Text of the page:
Respondent judge blames his heavy caseload on the fact that the jurisdiction of the Metropolitan Trial Courts has been expanded and he was an acting judge of another sala. But, as this Court has ruled in several cases, the designation of a judge to preside over another sala is an insufficient reason to justify delay in deciding a case. This is because he is not precluded from asking for an extension of the period within which to decide a case if this is necessary.4 What respondent judge appears to overlook is that the delay in the disposition of the case is due in part to the fact that he entertained motions,5 some of which are prohibited by the Rule on Summary Procedure, filed by the defendant which further protracted the resolution of the case. As pointed out by complainant in its Motion to Resolve filed on March 2, 2001 and Opposition to the Motion to Set for Preliminary Conference and Second Motion to Resolve filed on March 22, 2001, the continuing delay in the resolution of the case has already caused grave damage to it considering that the defendant continued to occupy the leased property without paying rent and the accumulated unpaid rent has already reached more than P350,000.00, to the detriment of complainant.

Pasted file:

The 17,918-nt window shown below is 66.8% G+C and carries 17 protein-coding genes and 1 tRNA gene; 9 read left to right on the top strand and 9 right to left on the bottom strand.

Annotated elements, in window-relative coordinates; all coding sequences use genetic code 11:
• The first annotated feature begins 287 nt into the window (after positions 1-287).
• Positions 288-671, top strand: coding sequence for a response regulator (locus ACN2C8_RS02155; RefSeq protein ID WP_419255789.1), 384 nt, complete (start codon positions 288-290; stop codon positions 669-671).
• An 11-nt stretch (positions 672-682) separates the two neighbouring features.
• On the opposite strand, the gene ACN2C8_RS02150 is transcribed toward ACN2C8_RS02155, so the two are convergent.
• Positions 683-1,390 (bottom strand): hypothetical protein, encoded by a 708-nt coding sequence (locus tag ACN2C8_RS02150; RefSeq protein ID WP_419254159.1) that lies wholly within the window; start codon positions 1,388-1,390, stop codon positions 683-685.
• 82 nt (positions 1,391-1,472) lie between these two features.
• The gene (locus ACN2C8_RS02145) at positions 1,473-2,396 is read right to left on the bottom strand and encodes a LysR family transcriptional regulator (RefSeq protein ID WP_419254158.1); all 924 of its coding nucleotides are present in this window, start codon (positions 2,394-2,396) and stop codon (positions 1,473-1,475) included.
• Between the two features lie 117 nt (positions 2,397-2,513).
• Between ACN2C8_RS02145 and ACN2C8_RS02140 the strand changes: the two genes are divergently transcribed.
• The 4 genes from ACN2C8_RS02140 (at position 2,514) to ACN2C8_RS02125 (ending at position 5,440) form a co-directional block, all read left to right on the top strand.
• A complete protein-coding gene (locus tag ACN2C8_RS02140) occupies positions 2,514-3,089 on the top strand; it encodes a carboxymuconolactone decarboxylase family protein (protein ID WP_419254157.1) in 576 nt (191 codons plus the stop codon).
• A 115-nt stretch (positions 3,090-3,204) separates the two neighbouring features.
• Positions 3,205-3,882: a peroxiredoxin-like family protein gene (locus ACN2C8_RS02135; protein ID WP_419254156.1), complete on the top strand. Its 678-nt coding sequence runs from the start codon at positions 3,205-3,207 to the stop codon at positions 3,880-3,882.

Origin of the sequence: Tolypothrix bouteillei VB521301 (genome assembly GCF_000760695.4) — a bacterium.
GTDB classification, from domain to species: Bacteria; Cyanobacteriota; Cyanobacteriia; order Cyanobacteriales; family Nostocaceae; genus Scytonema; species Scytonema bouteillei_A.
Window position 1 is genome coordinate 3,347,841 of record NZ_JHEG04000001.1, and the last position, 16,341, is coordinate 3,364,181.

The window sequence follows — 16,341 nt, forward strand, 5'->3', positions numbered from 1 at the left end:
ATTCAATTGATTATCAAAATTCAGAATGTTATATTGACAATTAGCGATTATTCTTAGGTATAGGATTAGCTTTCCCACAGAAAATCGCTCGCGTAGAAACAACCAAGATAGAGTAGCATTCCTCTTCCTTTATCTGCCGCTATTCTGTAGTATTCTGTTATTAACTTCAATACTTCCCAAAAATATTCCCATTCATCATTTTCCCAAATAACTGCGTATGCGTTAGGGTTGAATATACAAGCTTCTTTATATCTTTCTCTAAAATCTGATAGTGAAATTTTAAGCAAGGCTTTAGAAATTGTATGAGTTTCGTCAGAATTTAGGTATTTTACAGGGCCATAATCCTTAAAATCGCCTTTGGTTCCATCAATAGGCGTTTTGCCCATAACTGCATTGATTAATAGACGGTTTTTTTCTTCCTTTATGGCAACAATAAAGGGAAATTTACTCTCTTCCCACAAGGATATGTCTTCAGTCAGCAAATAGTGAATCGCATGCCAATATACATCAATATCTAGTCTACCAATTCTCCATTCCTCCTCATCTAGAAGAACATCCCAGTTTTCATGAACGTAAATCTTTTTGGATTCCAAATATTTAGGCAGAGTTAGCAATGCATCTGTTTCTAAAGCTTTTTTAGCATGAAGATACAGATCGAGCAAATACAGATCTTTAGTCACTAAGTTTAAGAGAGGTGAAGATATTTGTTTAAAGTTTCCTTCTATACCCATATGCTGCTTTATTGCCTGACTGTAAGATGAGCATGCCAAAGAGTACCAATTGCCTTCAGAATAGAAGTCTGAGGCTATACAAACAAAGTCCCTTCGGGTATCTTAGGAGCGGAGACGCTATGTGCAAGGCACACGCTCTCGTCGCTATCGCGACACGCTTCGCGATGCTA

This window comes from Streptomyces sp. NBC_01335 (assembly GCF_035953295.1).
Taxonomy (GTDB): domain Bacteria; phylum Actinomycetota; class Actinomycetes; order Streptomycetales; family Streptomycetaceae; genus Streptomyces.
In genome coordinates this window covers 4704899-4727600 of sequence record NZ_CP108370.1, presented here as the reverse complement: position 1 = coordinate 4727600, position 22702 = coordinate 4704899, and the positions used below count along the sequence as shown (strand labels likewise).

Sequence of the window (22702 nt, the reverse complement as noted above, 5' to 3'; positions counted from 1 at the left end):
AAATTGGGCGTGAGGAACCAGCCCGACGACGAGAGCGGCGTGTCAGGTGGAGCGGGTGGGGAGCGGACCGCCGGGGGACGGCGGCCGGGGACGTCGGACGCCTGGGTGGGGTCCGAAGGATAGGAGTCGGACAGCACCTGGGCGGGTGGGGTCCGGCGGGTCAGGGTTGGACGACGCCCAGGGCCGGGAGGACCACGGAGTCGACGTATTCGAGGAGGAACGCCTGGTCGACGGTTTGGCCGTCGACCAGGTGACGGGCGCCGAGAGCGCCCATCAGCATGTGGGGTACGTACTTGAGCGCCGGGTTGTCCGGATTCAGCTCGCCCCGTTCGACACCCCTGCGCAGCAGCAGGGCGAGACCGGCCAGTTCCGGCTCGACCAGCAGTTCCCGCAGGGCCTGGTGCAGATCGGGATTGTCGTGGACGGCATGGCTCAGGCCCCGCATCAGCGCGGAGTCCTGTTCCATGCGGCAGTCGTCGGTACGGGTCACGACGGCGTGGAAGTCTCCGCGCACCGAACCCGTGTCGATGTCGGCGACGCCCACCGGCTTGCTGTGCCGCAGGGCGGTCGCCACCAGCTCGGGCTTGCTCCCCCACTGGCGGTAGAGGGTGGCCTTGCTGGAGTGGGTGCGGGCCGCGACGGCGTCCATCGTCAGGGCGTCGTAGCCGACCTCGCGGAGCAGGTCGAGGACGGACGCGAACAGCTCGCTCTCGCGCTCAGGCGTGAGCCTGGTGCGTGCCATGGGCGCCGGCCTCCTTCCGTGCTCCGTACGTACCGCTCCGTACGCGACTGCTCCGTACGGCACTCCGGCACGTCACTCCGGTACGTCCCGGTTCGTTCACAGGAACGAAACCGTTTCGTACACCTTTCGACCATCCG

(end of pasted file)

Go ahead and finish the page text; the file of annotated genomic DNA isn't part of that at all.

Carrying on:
What this Court said in another case is apropos:

Indeed, this Court has constantly impressed upon the judges - may it not be said without success - the need to decide cases promptly and expeditiously, for it cannot be gainsaid that justice delayed is justice denied. Delay in the disposition of cases undermines the people's faith and confidence in the judiciary. Hence, judges are enjoined to decide cases with dispatch. Their failure to do so constitutes gross inefficiency and warrants the imposition of administrative sanctions on them.6

WHEREFORE, respondent Judge Edison F. Quintin is found GUILTY of inefficiency in the disposition of Civil Case No. JL00-026 and hereby REPRIMANDED with WARNING that repetition of a similar infraction will be dealt with more severely.

SO ORDERED.

Bellosillo, and Corona, JJ., concur.
Quisumbing, J., abroad, on official business.



Endnotes:

1 Report of the Office of the Court Administrator, pp. 2-3.

2 Uy v. Santiago, 336 SCRA 680 (2000).

3 Farrales v. Camarista, 327 SCRA 84 (2000).

4 Echaves v. Fernandez, A.M. No. RTJ-00-1596, February 19, 2002; Montes v. Bugtas, A.M. No. RTJ-01-1627, April 17, 2001; Gallego v. Doronilla, 334 SCRA 339 (2000); Balayo v. Buban, Jr., 314 SCRA 16 (1999).

5 Opposition to the Motion to Resolve with Motion to Set Case for Preliminary Conference, filed on March 19, 2001, and Urgent Motion For Reconsideration, filed on April 16, 2001.

6 Gil v. Janolo, Jr., 347 SCRA 6, 8-9 (2000).




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(2000); Balayo v. Buban, Jr., 314 SCRA 16 (1999).

5 Opposition to the Motion to Resolve with Motion to Set Case for Preliminary Conference, filed on March 19, 2001, and Urgent Motion For Reconsideration, filed on April 16, 2001.

6 Gil v. Janolo, Jr., 347 SCRA 6, 8-9 (2000).